C41 Film, B&W Chemistry

Posted 2009.09.25 9.35 in Hobbies, Photography

So I’ve tried a few times to process colour film at home in Black & White chemicals. And I’ve had a few failures. It started out as a lark, then became a bit of a challenge and a learning process. In the meantime, I also got a newer, better scanner that has a bit more oomph in its transparency adapter and can better manage the darker negs that colour film produce. (Darker due to a built-in orange mask.)

My most-recent attempt actually produced workable results! Pitty I wasn’t trying to take good pictures.

What happened was, I picked up one of those disposable / one-use cameras. It was cheap, a ‘store-brand’, and mostly I wanted to take it apart to get at the shutter assembly and the electronic flash components. So I had 27 frames of film to piss away, and I did just that, snapping here there and whatever. The film was ISO 800 which is very fast (for me at least, I used to think 100 was ‘standard’ and 400 was ‘very fast’; now 400 seems standard.)

Anyhow, so at the end of the day I had managed to waste the whole roll and took the camera apart to get it out. The no-name camera contained a roll of no-name film. I had been hoping for some clue as to who made it, so I’d have some hope of knowing what to expect. No luck. So I snipped off a bit of the leader then loaded the rest into my developing tank.

Here’s what I’ve learned so far about processing colour film in B&W chemistry: Development time is on par with B&W film. Silver halides are silver halides regardless of what the rest of the emulsion contains. My earliest attempts had way too much time in developer resulting in grossly over-developed film. On the other hand, colour films seem to have much thicker emulsions due to the different layers or whatever, so they need more fixing time than B&W film. My earlier attempts were using ‘normal’ fixing times, which were too short.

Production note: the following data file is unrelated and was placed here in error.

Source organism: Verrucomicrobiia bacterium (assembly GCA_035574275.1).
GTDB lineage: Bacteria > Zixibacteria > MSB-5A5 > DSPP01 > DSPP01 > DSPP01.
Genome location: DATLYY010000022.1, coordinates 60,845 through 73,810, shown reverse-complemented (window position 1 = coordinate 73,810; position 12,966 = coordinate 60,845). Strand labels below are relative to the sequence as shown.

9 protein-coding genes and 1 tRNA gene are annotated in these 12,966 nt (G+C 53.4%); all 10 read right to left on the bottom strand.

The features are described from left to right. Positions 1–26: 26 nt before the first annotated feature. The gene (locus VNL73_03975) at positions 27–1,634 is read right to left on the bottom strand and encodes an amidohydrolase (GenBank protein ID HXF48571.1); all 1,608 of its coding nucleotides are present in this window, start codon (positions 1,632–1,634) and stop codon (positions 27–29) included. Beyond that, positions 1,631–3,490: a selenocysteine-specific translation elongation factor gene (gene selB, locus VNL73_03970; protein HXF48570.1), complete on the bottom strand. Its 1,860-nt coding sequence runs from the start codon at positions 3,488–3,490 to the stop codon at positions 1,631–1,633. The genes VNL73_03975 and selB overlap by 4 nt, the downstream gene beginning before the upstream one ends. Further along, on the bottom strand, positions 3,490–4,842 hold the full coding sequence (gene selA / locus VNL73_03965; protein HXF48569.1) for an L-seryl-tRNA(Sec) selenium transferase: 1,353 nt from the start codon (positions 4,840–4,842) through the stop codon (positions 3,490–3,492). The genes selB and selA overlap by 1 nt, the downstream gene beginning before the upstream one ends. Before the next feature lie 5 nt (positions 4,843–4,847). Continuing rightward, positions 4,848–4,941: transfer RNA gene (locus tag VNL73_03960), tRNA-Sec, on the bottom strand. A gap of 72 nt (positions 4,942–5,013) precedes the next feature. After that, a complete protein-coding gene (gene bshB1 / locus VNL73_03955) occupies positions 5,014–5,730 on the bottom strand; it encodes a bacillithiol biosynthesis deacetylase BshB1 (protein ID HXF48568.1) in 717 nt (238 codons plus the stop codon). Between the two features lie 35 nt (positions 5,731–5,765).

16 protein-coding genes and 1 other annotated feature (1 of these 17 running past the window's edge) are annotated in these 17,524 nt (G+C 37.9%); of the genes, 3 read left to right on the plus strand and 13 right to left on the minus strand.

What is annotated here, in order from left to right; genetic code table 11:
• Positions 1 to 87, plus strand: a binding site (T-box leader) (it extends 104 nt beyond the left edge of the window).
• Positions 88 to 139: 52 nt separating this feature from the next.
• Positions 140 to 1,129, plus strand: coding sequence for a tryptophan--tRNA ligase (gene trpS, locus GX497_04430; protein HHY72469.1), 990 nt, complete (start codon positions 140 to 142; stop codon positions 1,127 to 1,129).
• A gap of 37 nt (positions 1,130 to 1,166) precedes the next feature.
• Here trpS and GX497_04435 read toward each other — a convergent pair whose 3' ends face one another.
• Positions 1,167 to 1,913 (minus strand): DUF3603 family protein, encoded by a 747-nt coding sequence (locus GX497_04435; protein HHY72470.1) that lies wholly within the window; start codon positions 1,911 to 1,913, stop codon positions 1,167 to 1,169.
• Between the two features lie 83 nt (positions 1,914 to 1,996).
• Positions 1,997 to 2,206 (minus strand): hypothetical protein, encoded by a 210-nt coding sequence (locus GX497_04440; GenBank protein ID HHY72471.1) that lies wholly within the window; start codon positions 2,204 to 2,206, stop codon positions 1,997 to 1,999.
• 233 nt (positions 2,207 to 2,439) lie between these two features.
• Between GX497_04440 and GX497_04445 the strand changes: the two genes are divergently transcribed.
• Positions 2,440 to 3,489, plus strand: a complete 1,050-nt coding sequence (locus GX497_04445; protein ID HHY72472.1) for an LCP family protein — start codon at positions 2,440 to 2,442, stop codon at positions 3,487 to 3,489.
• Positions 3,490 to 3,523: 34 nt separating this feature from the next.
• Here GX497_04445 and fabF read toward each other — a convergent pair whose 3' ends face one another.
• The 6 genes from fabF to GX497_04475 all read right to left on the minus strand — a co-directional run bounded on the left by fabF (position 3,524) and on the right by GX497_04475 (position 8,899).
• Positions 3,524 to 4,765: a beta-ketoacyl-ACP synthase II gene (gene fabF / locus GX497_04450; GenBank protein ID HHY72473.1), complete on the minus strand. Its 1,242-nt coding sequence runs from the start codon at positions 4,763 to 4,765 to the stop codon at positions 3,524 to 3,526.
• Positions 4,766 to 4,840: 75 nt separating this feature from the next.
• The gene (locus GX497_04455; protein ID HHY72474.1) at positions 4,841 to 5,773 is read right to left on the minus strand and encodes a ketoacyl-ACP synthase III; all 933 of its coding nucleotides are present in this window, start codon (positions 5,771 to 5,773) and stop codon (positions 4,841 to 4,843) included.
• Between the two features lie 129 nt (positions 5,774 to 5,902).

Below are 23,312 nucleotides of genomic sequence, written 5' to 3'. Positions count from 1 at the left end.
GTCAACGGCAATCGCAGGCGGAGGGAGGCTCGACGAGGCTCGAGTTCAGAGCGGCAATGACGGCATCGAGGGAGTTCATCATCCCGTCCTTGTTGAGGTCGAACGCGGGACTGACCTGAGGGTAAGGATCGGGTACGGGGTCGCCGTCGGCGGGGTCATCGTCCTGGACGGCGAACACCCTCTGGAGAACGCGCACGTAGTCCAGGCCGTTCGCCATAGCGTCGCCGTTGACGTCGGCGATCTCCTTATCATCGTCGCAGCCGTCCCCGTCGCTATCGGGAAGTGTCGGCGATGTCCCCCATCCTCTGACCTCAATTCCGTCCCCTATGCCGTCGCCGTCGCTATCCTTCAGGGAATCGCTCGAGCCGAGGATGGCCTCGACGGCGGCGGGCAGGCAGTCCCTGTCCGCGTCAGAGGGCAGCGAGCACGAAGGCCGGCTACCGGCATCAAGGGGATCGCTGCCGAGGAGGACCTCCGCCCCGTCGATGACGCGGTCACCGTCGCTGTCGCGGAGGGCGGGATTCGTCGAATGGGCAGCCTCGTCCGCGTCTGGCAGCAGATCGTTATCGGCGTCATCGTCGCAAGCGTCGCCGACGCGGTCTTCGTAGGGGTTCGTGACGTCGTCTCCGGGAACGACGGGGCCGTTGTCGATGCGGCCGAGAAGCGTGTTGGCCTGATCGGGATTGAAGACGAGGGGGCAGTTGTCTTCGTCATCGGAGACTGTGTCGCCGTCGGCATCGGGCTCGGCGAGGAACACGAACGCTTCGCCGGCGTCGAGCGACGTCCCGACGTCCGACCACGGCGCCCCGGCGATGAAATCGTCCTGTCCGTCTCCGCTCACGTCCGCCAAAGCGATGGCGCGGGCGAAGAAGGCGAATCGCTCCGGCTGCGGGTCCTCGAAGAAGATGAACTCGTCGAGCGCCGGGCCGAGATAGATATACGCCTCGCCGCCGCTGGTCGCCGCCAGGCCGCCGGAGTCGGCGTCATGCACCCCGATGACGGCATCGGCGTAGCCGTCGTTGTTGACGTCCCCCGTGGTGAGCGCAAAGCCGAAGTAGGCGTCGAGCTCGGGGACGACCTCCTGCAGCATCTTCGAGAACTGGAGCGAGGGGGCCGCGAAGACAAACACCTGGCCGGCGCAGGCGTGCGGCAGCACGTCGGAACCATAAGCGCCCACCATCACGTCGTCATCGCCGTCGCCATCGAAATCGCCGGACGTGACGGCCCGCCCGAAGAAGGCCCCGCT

I’ve also learned that you can test the fixing time with a bit of the leader film – dip it in fixer and see how long it takes to go clear. Then fix the film for double that length of time.

So I processed the ISO 800 colour film for 5 1/2 minutes in my T-MAX developer, then fixed it for about 20 – 25 minutes in my Kodak fixer. It worked! The negatives were fairly clear, fairly detailed, there’s a good level of contrast, good tonality, and fair sharpness (where they were in focus!) Of course, since I didn’t take any decent pictures, that sort of left me with little to show for my success. The processed film doesn’t have any names on it, but I’m pretty sure it’s a Fuji film for three reasons: 1) the orange mask is very dark, almost brown, 2) what few markings are on the film do match other Fuji film I’ve used, and 3) the place where I bought it only carried Fuji film plus their own store-brand. So it seems pretty simple to just buy all their stock from Fuji, but have some of it labeled with their own brand.

Anyhow here is one semi-decent picture that shows the tonal range, contrast, and level of detail that I got from the colour film in the B&W process. The photo was taken with the disposable camera, ISO 800 film (probably Fuji) with the flash, unknown exposure and aperture.

Stephanie on the Sofa of Relaxation

Stephanie on the Sofa of Relaxation

Incidentally, if you’re wondering why I bother trying to use colour film to get black and white pictures? There are a few reasons. The challenge part is certainly there, but there is also an economical reason – black and white film is getting rare and expensive. There’s only one place in town I know sells it, and it’s over $5 per roll. If I can pick up 3-packs of a store-brand colour film for only $8 or $9 and use that instead, then I’m saving almost 50% on film.

So why not just process colour film in colour? Still economics – it’s expensive, even at Costco, and it’s wasteful. 95% of the time I don’t want prints. I just want to process the negs, then I can decide what to scan, and then of those I scan, if I do need a print, I can get that done on a one-off basis. So why not just shoot digital? I have a nice new DSLR. But film is sexy, retro, and frankly, the DSLR is freaking huge and awkward to carry around everywhere. Plus, it’s valuable and if I dropped, lost, or broke it I’d be really upset. Whereas old film cameras are small, easier to carry, cheap, and probably not attractive to theives – nobody wants an old film camera. And did I mention, retro & sexy?

Film – it’s where it’s at!

Leave a Comment